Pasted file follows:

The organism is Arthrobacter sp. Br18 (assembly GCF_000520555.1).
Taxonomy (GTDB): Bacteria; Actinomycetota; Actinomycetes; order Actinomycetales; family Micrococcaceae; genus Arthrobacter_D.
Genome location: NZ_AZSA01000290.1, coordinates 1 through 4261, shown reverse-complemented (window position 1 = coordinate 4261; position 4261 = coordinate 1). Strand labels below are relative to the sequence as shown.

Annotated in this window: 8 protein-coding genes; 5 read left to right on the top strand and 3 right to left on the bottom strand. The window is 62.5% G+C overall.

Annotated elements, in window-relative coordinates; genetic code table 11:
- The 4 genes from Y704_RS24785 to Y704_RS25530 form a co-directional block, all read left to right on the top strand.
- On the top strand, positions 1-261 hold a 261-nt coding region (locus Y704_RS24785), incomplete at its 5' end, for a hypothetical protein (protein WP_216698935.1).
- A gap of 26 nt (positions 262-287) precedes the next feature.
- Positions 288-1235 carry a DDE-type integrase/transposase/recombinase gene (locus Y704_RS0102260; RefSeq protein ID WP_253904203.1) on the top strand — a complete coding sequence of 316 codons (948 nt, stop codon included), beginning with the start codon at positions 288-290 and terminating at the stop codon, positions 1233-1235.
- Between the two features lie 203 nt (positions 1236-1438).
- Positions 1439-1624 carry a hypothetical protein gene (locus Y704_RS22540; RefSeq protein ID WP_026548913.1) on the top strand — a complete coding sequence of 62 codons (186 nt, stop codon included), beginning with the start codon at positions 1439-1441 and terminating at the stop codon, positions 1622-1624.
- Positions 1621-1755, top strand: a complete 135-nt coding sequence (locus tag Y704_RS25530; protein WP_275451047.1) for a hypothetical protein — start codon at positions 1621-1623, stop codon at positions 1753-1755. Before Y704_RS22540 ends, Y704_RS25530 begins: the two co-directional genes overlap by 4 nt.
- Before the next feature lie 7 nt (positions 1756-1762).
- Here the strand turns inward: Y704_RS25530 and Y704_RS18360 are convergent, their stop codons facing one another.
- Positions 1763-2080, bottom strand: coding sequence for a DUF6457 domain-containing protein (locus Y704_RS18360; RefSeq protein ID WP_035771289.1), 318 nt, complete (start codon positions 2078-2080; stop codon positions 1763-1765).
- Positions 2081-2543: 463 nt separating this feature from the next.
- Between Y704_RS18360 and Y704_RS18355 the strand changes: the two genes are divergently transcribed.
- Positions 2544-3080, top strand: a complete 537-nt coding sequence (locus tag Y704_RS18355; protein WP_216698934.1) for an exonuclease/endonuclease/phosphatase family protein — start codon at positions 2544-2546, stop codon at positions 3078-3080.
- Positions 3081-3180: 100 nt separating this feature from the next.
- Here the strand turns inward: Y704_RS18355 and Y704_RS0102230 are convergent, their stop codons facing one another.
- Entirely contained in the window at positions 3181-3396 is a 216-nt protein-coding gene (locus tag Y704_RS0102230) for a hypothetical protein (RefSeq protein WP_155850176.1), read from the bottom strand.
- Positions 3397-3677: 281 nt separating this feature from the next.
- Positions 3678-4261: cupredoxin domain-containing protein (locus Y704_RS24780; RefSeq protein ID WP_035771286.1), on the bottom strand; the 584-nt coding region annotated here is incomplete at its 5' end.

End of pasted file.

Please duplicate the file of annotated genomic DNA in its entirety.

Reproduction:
The organism is Arthrobacter sp. Br18 (assembly GCF_000520555.1).
Taxonomy (GTDB): Bacteria; Actinomycetota; Actinomycetes; order Actinomycetales; family Micrococcaceae; genus Arthrobacter_D.
Genome location: NZ_AZSA01000290.1, coordinates 1 through 4261, shown reverse-complemented (window position 1 = coordinate 4261; position 4261 = coordinate 1). Strand labels below are relative to the sequence as shown.

Annotated in this window: 8 protein-coding genes; 5 read left to right on the top strand and 3 right to left on the bottom strand. The window is 62.5% G+C overall.

Annotated elements, in window-relative coordinates; genetic code table 11:
- The 4 genes from Y704_RS24785 to Y704_RS25530 form a co-directional block, all read left to right on the top strand.
- On the top strand, positions 1-261 hold a 261-nt coding region (locus Y704_RS24785), incomplete at its 5' end, for a hypothetical protein (protein WP_216698935.1).
- A gap of 26 nt (positions 262-287) precedes the next feature.
- Positions 288-1235 carry a DDE-type integrase/transposase/recombinase gene (locus Y704_RS0102260; RefSeq protein ID WP_253904203.1) on the top strand — a complete coding sequence of 316 codons (948 nt, stop codon included), beginning with the start codon at positions 288-290 and terminating at the stop codon, positions 1233-1235.
- Between the two features lie 203 nt (positions 1236-1438).
- Positions 1439-1624 carry a hypothetical protein gene (locus Y704_RS22540; RefSeq protein ID WP_026548913.1) on the top strand — a complete coding sequence of 62 codons (186 nt, stop codon included), beginning with the start codon at positions 1439-1441 and terminating at the stop codon, positions 1622-1624.
- Positions 1621-1755, top strand: a complete 135-nt coding sequence (locus tag Y704_RS25530; protein WP_275451047.1) for a hypothetical protein — start codon at positions 1621-1623, stop codon at positions 1753-1755. Before Y704_RS22540 ends, Y704_RS25530 begins: the two co-directional genes overlap by 4 nt.
- Before the next feature lie 7 nt (positions 1756-1762).
- Here the strand turns inward: Y704_RS25530 and Y704_RS18360 are convergent, their stop codons facing one another.
- Positions 1763-2080, bottom strand: coding sequence for a DUF6457 domain-containing protein (locus Y704_RS18360; RefSeq protein ID WP_035771289.1), 318 nt, complete (start codon positions 2078-2080; stop codon positions 1763-1765).
- Positions 2081-2543: 463 nt separating this feature from the next.
- Between Y704_RS18360 and Y704_RS18355 the strand changes: the two genes are divergently transcribed.
- Positions 2544-3080, top strand: a complete 537-nt coding sequence (locus tag Y704_RS18355; protein WP_216698934.1) for an exonuclease/endonuclease/phosphatase family protein — start codon at positions 2544-2546, stop codon at positions 3078-3080.
- Positions 3081-3180: 100 nt separating this feature from the next.
- Here the strand turns inward: Y704_RS18355 and Y704_RS0102230 are convergent, their stop codons facing one another.
- Entirely contained in the window at positions 3181-3396 is a 216-nt protein-coding gene (locus tag Y704_RS0102230) for a hypothetical protein (RefSeq protein WP_155850176.1), read from the bottom strand.
- Positions 3397-3677: 281 nt separating this feature from the next.
- Positions 3678-4261: cupredoxin domain-containing protein (locus Y704_RS24780; RefSeq protein ID WP_035771286.1), on the bottom strand; the 584-nt coding region annotated here is incomplete at its 5' end.